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Overseas investors banned from buying Waterfront properties

Overseas investors banned from buying Waterfront properties

Wednesday 10 February 2021

Overseas investors banned from buying Waterfront properties


States Members have agreed to bar non-locals from buying any of the 1,000 homes due to be built at the Waterfront.

The proposition put forward by Senator Sam Mézec was adopted this afternoon following an amendment from the Government pledging that the number of affordable homes will be “maximised” in the development.

Introducing his proposition, Senator Mézec acknowledged it originally requested half of the homes to be made available for social housing or affordable purchase.

He however said there was “no use fighting over the specific 50/50 when the optimum could be something else."

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Pictured: Senator Sam Mézec's proposition was adopted with 40 votes 'pour'.

He said his proposition would mean the Assembly could ensure the States of Jersey Development Company's plans would “play a direct part in addressing the housing needs of the island rather than a less tangible indirect part by supposedly raising profits to channel elsewhere, which is a dubious strategy in my view."

“No properties should be sold to foreign investors who would take advantage of a government-backed scheme to profiteer, funnel money out of our economy and risk damaging our local housing market by contribution to rental inflation and I am pleased the Government has accepted this,” he added.

The former Housing Minister said the proposal’s strength was its economic literacy, as it seeks to provide a “targeted supply of housing to people who need it so that they are able to establish their lives around the stability that provides, to be happier and more productive and be able to spend more in the local economy because they’re not sending half of their hard-earned wages to a faceless investor somewhere else in the world."

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Pictured: Senator Mézec said "no properties should be sold to foreign investors who would take advantage of a government-backed scheme to profiteer".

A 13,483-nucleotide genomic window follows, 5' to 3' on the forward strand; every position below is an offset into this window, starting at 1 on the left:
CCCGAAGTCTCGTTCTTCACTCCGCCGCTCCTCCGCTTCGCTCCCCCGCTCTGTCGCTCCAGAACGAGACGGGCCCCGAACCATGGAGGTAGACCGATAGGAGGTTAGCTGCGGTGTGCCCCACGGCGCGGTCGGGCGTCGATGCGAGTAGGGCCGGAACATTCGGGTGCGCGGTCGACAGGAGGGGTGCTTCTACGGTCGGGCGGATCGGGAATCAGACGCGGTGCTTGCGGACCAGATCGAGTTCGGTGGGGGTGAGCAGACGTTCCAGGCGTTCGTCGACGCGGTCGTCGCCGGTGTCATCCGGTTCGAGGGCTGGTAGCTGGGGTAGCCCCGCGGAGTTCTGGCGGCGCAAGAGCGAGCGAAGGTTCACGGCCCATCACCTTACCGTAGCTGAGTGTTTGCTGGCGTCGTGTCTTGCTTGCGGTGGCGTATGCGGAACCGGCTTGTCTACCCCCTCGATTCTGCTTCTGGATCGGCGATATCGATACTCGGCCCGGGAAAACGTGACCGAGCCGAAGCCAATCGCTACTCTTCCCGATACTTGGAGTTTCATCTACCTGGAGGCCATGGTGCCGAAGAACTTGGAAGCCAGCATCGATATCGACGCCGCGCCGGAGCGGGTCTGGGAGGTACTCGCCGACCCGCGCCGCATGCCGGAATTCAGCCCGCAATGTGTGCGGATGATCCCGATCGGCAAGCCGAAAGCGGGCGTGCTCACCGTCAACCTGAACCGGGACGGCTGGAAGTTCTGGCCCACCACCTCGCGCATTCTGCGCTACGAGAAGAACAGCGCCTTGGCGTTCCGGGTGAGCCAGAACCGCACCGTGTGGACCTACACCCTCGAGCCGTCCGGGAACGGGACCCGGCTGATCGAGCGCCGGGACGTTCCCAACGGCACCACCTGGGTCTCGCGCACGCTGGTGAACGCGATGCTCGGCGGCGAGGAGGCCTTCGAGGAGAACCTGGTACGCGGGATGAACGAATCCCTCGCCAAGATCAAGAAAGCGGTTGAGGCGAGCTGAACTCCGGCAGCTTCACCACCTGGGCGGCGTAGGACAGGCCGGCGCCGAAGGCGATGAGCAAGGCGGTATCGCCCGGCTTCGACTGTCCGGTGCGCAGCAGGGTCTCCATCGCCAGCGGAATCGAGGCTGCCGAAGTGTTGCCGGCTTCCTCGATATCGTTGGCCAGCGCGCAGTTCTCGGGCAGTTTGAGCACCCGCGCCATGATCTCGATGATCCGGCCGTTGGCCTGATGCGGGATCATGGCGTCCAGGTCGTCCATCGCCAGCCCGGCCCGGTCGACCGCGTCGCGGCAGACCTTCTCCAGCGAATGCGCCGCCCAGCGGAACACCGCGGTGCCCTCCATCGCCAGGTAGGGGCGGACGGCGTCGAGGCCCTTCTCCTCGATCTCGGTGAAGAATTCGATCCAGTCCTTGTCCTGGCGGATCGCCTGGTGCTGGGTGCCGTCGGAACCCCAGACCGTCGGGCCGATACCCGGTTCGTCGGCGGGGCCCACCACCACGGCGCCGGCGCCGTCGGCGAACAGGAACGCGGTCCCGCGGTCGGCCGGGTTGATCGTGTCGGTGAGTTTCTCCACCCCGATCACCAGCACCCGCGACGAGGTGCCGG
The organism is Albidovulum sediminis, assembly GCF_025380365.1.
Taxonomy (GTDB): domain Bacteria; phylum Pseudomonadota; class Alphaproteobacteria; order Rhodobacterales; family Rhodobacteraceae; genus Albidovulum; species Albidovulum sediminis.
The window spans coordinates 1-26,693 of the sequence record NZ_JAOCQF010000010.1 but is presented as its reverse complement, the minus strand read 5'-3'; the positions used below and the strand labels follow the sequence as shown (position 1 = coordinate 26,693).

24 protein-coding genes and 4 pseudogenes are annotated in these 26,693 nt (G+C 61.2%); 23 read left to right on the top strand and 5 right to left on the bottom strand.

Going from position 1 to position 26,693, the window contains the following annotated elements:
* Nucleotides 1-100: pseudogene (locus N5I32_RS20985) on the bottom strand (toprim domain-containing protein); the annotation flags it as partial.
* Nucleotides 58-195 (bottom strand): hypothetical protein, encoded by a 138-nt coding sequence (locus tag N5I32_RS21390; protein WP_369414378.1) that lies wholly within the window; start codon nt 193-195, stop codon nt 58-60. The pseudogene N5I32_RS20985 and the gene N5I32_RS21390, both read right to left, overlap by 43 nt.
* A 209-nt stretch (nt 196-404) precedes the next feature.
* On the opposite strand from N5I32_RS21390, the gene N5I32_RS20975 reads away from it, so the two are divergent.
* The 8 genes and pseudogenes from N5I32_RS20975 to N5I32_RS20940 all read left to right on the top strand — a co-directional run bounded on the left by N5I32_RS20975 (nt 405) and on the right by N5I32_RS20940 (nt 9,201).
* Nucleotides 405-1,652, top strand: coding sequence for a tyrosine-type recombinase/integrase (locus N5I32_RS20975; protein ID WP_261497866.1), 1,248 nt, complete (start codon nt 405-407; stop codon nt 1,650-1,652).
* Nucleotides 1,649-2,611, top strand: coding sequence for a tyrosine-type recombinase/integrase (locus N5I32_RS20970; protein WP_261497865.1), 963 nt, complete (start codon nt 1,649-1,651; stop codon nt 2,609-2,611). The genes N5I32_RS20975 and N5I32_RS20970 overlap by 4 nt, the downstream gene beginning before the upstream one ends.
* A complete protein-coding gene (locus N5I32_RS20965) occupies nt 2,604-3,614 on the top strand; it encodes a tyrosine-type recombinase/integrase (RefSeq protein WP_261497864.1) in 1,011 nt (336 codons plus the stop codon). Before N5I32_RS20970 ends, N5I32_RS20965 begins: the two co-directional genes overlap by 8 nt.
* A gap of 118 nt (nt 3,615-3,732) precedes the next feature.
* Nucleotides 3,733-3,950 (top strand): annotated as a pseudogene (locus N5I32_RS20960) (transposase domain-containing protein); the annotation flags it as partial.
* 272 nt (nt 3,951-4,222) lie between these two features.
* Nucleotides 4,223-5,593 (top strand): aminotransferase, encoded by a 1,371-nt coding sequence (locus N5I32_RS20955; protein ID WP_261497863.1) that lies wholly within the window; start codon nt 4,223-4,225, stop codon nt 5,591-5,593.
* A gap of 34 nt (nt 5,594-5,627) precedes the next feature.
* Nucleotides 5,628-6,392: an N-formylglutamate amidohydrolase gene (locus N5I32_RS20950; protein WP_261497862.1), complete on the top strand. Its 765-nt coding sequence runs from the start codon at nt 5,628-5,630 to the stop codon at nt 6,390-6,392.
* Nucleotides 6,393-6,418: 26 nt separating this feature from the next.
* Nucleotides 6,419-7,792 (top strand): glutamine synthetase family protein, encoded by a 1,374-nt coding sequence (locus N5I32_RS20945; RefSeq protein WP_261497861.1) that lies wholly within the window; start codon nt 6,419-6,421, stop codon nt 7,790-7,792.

Senator Mézec said it didn’t make sense, at a time where interest rates are low, to try and profiteer then “cross-subsidise a scheme on land we have to buy elsewhere when this scheme will pay itself off anyway with the rent income over a planned period."

He added that simply building more homes was not the solution to the housing crisis.

“We need the right type of homes to go to the right people and we need a more targeted approach,” he argued.

He also welcomed the fact that the “nasty suggestion that a nice view is something that poorer people should never be entitled to” had been rejected. 

Following queries from Deputies John Young and David Johnson, the Attorney General, Mark Temple, confirmed the Control of Housing and Work Law gave Ministers the powers “to impose conditions in advance on ownership."

He however said they hadn’t been tested before and that more work would be needed on how to use that authority. 

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Pictured: Deputy Lindsay Ash supported the proposition.

Few States Members spoke during the relatively short debate, including Deputy Lindsay Ash who said he had found common ground on many issues with Senator Mézec. “We both felt people should have houses,” he said.

He went on to say that, even if the Government decided to freeze immigration, the island would still be “very short” of housing.

He added that, whenever plans are put forward, islanders often contact States Members in opposition and “we end up with gridlock, the States get cold feet."

“If the housing problem is to be solved, it will need more things such as these that are brought by Senator Mézec, it will need this Assembly to show true leadership, the sort that can make you unpopular, that can make the Assembly unpopular, the sort of leadership we saw in the past when we flooded Queen’s Valley… 22,000 signatures against it.”

He urged the Assembly to support the proposition, saying that, if it was done properly, it could be “a truly mixed project” and even become an “iconic development for Jersey."

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Pictured: St. Helier Constable Simon Crowcroft called for more "open space, community and leisure facilities" in town.